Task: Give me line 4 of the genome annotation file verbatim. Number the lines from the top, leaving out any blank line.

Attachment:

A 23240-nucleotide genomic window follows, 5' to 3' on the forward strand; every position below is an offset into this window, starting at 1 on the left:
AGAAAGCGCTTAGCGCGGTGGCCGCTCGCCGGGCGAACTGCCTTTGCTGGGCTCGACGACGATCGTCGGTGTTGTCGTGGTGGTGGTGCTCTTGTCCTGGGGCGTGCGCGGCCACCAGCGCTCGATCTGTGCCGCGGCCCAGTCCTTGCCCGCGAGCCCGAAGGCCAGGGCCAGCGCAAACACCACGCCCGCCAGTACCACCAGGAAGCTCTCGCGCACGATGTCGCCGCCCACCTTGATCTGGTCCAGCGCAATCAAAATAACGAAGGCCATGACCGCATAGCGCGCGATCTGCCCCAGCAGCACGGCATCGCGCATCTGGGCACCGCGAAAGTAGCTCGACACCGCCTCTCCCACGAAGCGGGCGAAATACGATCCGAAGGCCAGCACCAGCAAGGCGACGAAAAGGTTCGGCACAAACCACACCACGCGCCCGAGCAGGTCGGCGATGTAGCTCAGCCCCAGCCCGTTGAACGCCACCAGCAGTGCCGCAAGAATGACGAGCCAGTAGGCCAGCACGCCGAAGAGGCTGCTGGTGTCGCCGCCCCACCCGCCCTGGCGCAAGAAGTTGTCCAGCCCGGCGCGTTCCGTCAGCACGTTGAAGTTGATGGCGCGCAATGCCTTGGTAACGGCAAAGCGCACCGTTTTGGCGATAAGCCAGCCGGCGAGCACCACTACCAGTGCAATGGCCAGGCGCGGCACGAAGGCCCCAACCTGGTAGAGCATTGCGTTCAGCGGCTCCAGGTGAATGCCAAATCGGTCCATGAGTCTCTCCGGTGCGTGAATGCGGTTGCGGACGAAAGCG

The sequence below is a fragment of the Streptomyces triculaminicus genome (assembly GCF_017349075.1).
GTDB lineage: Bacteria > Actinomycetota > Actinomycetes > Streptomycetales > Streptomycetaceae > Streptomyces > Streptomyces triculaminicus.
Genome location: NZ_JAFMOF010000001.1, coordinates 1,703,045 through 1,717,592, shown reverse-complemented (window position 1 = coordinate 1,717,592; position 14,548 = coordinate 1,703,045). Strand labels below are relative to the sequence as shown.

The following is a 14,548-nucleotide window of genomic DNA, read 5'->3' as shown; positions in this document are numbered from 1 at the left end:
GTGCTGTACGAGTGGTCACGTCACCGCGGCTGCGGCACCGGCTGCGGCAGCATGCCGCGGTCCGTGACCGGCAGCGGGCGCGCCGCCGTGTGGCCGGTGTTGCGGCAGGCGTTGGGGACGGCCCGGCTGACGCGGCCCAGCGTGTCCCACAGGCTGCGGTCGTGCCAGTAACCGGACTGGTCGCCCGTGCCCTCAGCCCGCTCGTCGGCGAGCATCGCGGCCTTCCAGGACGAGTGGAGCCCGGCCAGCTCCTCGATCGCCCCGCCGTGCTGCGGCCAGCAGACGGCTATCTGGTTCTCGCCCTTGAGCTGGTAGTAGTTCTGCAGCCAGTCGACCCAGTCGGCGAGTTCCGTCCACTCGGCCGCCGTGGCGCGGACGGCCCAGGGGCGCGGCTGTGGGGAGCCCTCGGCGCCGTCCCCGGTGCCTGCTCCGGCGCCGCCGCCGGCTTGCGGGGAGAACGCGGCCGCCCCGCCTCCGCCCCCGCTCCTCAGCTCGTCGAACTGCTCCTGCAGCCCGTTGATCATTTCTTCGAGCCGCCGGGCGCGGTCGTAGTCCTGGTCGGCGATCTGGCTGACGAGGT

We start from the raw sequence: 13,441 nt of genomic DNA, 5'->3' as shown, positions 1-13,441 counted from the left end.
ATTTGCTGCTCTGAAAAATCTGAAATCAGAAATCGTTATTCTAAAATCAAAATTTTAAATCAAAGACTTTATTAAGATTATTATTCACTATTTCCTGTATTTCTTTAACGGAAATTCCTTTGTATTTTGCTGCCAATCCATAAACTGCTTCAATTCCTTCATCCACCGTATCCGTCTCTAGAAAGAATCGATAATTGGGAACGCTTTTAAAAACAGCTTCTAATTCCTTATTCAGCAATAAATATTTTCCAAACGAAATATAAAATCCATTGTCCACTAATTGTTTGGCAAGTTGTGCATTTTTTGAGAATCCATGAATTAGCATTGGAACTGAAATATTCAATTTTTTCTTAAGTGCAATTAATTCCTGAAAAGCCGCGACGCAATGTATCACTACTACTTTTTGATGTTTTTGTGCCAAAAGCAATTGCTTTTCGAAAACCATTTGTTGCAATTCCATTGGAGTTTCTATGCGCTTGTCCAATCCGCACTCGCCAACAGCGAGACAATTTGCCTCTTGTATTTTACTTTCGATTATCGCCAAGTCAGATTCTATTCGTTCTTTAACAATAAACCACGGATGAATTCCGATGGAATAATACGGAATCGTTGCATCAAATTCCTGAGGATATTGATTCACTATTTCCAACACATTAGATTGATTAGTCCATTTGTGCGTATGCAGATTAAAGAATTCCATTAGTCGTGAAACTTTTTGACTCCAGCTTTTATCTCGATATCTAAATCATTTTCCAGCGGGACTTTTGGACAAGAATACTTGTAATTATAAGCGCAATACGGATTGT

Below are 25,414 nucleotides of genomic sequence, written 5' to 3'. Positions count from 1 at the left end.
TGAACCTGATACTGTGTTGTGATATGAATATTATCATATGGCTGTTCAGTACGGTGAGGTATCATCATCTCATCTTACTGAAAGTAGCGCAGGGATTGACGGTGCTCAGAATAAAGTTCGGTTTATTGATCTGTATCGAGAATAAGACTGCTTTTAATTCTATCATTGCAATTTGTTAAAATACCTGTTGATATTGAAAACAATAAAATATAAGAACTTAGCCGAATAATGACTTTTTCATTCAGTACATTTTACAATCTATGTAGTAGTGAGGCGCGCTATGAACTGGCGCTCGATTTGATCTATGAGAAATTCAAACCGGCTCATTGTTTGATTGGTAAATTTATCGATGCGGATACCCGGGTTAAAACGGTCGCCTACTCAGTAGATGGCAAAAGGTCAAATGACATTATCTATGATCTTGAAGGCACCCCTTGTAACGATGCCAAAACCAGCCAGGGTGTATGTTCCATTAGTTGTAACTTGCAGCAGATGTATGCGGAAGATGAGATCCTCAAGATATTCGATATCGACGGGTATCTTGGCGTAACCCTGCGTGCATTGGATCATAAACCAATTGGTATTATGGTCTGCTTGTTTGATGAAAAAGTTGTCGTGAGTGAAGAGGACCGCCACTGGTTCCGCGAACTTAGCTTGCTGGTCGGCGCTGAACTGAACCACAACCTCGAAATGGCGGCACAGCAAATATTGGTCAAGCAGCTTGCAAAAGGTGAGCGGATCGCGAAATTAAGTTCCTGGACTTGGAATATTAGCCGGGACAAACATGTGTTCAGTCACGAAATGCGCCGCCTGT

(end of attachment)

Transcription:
GTDB lineage: Bacteria > Actinomycetota > Actinomycetes > Streptomycetales > Streptomycetaceae > Streptomyces > Streptomyces triculaminicus.